4. I plan to spend a semester off-campus in a study-abroad program, or student assisting/teaching. Can I still apply to be a writing consultant? This question doesn't have an easy answer, so bear with this lengthy explanation! Almost all the training for new writing consultants happens in the fall, so you cannot be hired as a writing consultant if you will be gone in the fall semester. Because there is a sharp learning curve in becoming an effective consultant, we do not typically hire students who will be here in the fall, then will study abroad in the winter, and then will graduate; in such a scenario, we wouldn't get to benefit from your intensive, semester-long training experience if you're only here during the semester of training.
If, however, you plan to study abroad in the winter term, but you will be back to work in the center the following year, that isn't usually a problem--please make this plan clear on your application. If you will be student assisting or student teaching during the 2017-2018 academic year, you most likely will not have the scheduling flexibility to work as a writing consultant (most of our work hours occur during the day, when public schools are in session). Because of the amount of training involved, our preference is to hire someone who can give us a full year of a flexible work schedule. If your particular circumstance hasn't been addressed in this answer, feel free to call us at 331-2922 to ask us about it.
Training & Qualifications Questions
1. How do I learn to do the work of a consultant? You will be required to attend a two-day orientation before fall semester begins (typically we hold orientation on the Thursday and Friday before fall classes begin). You will also have weekly mentor group meetings, where you can discuss strategies and problems with other consultants. In addition, we require consultants to attend a few seminars during the academic year and a winter semester staff meeting to learn specific and specialized consulting skills. You will be paid for attending the orientations, seminars, staff meetings, and mentor group meetings.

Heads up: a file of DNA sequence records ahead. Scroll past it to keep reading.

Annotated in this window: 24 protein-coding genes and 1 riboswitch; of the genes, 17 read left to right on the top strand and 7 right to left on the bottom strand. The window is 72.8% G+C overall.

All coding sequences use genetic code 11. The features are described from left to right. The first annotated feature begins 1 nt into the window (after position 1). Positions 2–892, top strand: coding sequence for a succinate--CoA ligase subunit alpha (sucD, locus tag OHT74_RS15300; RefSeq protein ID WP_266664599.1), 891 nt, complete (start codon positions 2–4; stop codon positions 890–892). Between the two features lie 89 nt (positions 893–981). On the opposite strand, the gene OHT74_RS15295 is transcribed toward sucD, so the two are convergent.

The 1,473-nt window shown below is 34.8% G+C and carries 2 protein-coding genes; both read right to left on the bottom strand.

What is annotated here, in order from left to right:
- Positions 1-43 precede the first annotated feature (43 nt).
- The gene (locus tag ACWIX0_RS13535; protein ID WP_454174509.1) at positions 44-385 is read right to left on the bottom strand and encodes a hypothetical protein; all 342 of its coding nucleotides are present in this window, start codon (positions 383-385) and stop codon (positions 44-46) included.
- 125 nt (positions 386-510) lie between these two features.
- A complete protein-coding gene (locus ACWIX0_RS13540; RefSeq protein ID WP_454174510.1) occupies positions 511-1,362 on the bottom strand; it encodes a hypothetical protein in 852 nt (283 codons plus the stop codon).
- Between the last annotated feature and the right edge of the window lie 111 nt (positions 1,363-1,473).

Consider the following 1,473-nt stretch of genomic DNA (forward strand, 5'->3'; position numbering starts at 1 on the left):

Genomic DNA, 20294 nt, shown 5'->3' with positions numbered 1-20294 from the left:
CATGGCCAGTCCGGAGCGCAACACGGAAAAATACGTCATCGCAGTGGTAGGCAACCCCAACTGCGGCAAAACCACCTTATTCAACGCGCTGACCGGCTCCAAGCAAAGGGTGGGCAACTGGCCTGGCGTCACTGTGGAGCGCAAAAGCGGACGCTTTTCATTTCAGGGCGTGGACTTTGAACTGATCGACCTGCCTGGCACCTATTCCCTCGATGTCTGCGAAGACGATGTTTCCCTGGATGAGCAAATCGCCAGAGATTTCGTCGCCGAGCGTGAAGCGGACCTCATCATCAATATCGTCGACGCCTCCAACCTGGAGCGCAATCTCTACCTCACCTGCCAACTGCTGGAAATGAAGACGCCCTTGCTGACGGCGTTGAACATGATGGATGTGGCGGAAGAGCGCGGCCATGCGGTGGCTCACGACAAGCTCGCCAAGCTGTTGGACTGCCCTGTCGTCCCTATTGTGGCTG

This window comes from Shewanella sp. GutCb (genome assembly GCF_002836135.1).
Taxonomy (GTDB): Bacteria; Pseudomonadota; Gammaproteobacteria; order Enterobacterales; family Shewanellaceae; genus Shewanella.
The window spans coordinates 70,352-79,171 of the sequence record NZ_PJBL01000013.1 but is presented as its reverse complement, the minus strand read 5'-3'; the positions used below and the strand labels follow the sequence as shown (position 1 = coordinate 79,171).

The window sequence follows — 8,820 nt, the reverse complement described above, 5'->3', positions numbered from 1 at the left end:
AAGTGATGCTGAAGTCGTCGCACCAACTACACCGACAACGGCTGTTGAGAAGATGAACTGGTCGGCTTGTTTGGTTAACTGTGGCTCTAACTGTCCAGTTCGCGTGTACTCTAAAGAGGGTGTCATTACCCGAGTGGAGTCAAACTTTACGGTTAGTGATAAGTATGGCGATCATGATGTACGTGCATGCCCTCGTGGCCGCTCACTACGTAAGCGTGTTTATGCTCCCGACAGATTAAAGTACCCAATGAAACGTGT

During the fall semester you'll also need to satisfy an academic course requirement to learn more about the theory and research that informs our writing center consulting practices. WRT 306: Seminar for New Writing Consultants is a one-credit class that meets once per week for 50 minutes. We offer three sections of the course so that you can find one that accommodates your schedule. Your block tuition covers this course if you stay within the 12-15 credit hour range. If you choose to apply to become a writing center consultant, please save a space in your schedule for this class; we'll issue you a permit giving you permission to register once hiring decisions have been made.
2. How did I get recommended for consulting? The center asks faculty across campus, particularly faculty who teach SWS or writing intensive courses, to recommend students who are strong writers and good responders to their peers' writing.
If you are interested in becoming a consultant, you may obtain a recommendation from a faculty member on your own. Simply ask one of your professors to send an email to Lisa Gullo ( email@example.com), letting us know that he or she thinks you'd be a good consultant and why (a few sentences is fine). Be sure your professor includes in the email your full name and student number and the course number of the class you took from that professor.
Have other questions? Stop in and visit! Or call us at 331-2922.